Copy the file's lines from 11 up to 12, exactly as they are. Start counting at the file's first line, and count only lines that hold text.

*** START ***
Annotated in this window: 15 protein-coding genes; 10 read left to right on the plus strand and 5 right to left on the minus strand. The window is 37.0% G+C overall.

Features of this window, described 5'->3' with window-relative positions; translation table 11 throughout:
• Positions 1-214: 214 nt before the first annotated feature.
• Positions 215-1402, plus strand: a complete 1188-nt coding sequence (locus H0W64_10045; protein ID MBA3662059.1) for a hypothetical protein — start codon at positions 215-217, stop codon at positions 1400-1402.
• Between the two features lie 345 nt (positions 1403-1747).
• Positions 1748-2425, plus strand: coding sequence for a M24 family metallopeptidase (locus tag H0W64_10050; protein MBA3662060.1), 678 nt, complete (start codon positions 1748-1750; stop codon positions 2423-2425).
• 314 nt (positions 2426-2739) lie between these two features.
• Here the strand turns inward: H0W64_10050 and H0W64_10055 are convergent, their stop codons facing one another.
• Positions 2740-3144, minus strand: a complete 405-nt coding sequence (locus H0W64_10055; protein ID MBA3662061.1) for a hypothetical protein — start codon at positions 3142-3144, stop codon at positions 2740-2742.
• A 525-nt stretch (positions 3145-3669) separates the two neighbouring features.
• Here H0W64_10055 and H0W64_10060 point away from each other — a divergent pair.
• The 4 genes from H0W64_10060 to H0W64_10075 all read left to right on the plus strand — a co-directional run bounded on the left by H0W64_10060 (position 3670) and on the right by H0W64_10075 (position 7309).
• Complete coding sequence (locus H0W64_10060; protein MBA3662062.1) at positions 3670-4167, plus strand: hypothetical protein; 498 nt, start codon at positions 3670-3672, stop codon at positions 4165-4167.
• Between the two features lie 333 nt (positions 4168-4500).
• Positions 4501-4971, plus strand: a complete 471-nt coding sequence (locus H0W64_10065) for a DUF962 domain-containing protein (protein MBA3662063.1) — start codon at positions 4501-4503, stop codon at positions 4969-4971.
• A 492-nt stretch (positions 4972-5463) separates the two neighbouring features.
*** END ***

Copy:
• Here H0W64_10055 and H0W64_10060 point away from each other — a divergent pair.
• The 4 genes from H0W64_10060 to H0W64_10075 all read left to right on the plus strand — a co-directional run bounded on the left by H0W64_10060 (position 3670) and on the right by H0W64_10075 (position 7309).